Right Way and the Wrong Way to Help Out Parents (Part 2)

       In last week’s post I was explaining the wrong way for children to chip in financially to help their parents. The wrong way can cause ineligibility periods for Medicaid and VA benefits. It can also eliminate the ability of the parents to repay the children when they do sell their house.

       Let’s go back to my typical fact pattern from last week. Mom lives in her home which she owns free and clear with no mortgage but has little liquid assets to pay for care that will allow her to stay at home. Alternatively, she might need to move to a facility but the family does not want to sell the home, perhaps to avoid capital gains tax or because another family member also lives there.

       So, if the children pay for Mom’s care the right way to do it is all about documentation. Without it, the payments will either be treated as gifts to Mom or financial support of Mom. In reality, the family intends these payments to be loans which will be paid back when the home is sold.

       The problem, however, is that they need proof that it is a loan. A promissory note is key. A mortgage recorded against the home will further secure repayment. Normally, there would be no repayment until the home is sold. This is in essence a reverse mortgage. Unlike a commercial reverse mortgage, there is no requirement that repayment be made if Mom is no longer living in the home. Another plus is that while commercial reverse mortgages are only permitted on the primary residence, a family reverse mortgage arrangement can help preserve a second home.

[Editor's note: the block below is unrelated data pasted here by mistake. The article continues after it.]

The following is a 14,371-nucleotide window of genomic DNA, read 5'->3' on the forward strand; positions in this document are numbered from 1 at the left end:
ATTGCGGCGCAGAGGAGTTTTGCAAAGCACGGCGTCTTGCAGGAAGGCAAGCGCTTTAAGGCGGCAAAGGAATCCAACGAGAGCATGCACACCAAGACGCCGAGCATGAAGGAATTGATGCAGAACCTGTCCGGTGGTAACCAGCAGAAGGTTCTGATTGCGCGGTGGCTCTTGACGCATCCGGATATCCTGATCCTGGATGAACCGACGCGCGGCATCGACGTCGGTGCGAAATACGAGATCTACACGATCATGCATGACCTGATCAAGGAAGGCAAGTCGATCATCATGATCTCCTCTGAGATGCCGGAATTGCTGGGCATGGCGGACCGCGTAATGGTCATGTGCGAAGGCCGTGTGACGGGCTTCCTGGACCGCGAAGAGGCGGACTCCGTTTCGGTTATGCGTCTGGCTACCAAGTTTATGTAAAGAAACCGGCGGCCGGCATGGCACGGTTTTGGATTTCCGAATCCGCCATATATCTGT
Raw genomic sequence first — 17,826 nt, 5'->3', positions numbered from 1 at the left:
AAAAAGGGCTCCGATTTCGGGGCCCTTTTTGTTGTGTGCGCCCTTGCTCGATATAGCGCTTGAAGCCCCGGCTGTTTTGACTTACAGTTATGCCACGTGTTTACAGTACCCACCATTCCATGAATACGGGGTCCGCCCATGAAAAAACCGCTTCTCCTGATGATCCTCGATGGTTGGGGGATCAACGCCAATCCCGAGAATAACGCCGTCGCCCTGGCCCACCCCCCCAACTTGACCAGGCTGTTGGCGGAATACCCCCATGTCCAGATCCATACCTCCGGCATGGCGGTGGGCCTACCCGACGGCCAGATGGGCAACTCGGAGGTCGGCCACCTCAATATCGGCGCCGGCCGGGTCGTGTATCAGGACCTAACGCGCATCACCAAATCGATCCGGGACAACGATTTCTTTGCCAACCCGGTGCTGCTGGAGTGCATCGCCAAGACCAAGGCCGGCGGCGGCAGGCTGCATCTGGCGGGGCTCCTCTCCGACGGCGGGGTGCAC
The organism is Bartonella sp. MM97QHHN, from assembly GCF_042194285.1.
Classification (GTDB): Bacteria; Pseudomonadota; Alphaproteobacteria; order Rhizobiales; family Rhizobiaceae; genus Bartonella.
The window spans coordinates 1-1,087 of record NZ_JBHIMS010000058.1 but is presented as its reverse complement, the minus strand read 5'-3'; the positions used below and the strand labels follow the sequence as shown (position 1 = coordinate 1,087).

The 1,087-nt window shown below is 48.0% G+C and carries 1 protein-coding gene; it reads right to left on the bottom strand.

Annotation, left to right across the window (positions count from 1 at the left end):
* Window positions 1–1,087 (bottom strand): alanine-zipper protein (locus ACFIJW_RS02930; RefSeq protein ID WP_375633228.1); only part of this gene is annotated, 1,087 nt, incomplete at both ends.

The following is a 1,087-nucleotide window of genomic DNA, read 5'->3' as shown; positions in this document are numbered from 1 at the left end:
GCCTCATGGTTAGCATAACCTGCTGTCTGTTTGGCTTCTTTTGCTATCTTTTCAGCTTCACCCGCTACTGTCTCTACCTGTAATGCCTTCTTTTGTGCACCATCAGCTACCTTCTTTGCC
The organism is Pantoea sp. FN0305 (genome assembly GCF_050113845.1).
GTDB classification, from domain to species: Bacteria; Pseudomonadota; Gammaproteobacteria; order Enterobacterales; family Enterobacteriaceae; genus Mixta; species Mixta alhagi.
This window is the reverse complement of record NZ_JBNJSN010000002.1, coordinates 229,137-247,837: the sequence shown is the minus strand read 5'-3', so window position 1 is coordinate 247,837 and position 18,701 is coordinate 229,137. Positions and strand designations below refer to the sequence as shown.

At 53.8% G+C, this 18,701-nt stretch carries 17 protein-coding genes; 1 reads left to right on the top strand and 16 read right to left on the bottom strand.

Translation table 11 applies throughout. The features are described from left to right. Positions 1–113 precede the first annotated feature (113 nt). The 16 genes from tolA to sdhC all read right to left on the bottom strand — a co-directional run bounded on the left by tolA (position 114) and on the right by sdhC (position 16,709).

So, what happens if the home is sold and Mom must apply for Medicaid? The documentation is proof that the transfer of funds back to the children is not a gift but repayment of the loan. No Medicaid penalty results from the transfer. If VA benefits are needed, the loans will not be considered support or reimbursement of medical expenses.

       If the home is not sold until after Mom dies, then the family can take advantage of the step up in basis at death to avoid tax on any capital gains that accrued from the time Mom bought the real estate to the date of her death and if there is a Medicaid lien, as long as the mortgage was recorded the children are assured of being paid back before any lien.

       Every situation has its unique facts but the takeaway here is that documentation is the key. Consulting with an elder law attorney well versed in these issues can help families accomplish their goals and preserve family assets.

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